Metabolic Syndrome (MetS) is a condition, which consists of clustering of components, including abdominal obesity, high blood glucose levels, elevated blood pressure, hypertriglyceridemia, and low high-density lipoprotein cholesterol (HDL-C) levels (1), which are among the established risk factors for cardiovascular diseases (CVDs) (2-4). People with 3 of these abnormal conditions were affected by MetS. Currently, the disease is rapidly increasing around the globe (5, 6) and the mortality rate in people with MetS was reported to be more than twice compared to those without MetS (7). According to the definition of MetS and cut-points, incidence of MetS will be different (8). However, there was no significant difference in detecting poor health in Iranian adult population between the widely used international and national criteria, including the national cholesterol education program adult treatment panel III (NCEP III), the international diabetes federation (IDF), the American heart association/national heart, lung, the blood institute (AHA/NHL), and the joint interim statement (2).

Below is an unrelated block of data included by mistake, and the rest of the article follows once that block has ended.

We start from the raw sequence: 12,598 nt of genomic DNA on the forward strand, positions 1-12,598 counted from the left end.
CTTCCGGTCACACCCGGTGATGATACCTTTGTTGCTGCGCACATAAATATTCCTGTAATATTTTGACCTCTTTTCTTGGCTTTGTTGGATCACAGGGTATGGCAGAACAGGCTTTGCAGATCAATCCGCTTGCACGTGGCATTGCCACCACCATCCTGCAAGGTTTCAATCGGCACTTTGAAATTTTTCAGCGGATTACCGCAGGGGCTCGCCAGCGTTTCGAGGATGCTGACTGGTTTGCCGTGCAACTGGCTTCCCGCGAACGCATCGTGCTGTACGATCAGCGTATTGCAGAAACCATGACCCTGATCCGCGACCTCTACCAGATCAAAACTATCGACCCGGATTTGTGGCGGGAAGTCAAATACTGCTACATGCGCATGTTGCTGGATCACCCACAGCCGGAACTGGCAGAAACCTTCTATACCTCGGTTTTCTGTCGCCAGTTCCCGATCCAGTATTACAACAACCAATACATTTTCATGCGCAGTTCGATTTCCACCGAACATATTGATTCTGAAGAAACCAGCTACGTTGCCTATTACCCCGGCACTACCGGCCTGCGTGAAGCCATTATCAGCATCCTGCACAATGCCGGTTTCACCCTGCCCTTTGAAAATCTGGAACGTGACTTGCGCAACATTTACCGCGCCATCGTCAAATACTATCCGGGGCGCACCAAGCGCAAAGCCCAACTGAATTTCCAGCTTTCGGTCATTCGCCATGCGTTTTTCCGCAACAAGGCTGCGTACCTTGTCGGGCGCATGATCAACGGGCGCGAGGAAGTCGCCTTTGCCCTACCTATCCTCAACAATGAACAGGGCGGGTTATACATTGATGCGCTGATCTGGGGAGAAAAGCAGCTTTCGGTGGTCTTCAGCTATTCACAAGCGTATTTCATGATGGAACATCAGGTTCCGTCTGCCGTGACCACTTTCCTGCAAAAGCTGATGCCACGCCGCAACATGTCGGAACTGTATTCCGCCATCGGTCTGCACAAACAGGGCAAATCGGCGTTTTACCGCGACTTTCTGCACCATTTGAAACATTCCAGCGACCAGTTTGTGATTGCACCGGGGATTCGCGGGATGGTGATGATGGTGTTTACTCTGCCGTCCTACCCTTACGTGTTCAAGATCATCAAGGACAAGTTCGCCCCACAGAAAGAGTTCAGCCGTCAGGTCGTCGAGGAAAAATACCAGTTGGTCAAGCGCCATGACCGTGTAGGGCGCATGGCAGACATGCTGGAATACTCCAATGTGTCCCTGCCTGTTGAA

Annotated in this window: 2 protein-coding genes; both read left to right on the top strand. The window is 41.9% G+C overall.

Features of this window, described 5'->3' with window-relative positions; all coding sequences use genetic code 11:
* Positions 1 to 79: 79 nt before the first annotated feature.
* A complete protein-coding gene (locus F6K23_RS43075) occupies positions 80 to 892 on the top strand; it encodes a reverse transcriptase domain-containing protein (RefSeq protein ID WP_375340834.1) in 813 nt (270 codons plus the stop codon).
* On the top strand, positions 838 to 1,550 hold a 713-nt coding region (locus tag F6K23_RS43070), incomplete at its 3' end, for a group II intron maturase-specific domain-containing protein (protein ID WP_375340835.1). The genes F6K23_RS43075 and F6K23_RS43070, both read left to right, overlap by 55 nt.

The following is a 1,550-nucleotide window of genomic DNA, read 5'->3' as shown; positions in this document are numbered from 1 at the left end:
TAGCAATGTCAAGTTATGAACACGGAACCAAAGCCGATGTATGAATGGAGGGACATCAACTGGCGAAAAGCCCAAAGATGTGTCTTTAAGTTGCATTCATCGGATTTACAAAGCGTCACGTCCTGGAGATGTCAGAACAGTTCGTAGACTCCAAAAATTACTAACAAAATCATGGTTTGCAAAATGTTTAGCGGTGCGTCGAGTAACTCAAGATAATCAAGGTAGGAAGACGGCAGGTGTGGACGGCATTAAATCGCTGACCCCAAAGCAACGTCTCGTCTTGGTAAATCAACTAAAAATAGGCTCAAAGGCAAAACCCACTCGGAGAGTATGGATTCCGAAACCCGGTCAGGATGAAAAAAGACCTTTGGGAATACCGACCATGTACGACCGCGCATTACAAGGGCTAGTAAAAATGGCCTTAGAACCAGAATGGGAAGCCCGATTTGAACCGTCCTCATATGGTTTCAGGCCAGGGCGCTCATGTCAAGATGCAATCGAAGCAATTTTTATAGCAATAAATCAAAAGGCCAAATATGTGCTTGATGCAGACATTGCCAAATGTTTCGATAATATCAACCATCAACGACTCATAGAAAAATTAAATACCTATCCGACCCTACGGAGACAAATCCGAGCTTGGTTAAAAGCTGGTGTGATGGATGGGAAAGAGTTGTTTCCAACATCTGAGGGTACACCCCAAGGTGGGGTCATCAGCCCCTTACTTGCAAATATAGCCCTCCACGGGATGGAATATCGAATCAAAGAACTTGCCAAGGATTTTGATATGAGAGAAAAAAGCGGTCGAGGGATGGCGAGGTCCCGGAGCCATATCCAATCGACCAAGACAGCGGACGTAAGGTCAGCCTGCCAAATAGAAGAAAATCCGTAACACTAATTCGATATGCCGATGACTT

Based on the criteria developed by the international diabetes federation (IDF), about 40% of adults in the US have MetS. Furthermore, in a five-year follow-up study in Korea, the incidence of MetS was reported as 30/1000 person-years for males and 46.4/1000 person-years for females (5). In a study from Taiwan, after a 10-year follow-up, the incidence rate of MetS was reported as 24.2% (9). Also, the incidence of MetS increased significantly from 2005 to 2014 in both males and females in China (10). The majority of studies conducted in Iran have reported the prevalence of MetS, using a cross-sectional design, and a few studies have tried to assess its incidence. In Iran, more than 30% of the population was predicted to be affected by MetS, while it has been more prevalent in females (11). For instance, in a study by Hadaegh et al. after nine years of follow-up and using the joint interim statement, which is another definition of MetS, the incidence rate of MetS was reported as 55/1000 person-years in Tehran, the capital of Iran (12). In another study from Iran, the incidence of MetS was reported to be 18.4% in males and 23.1% in females, based on NCEP III definition (13). However, the reports on the occurrence of MetS using prospective design are scarce in central Iran. The present study aimed at determining the incidence of metabolic syndrome during about ten years following a large-scale study called Yazd healthy heart project (YHHP), which was previously conducted in Yazd city, located in central Iran.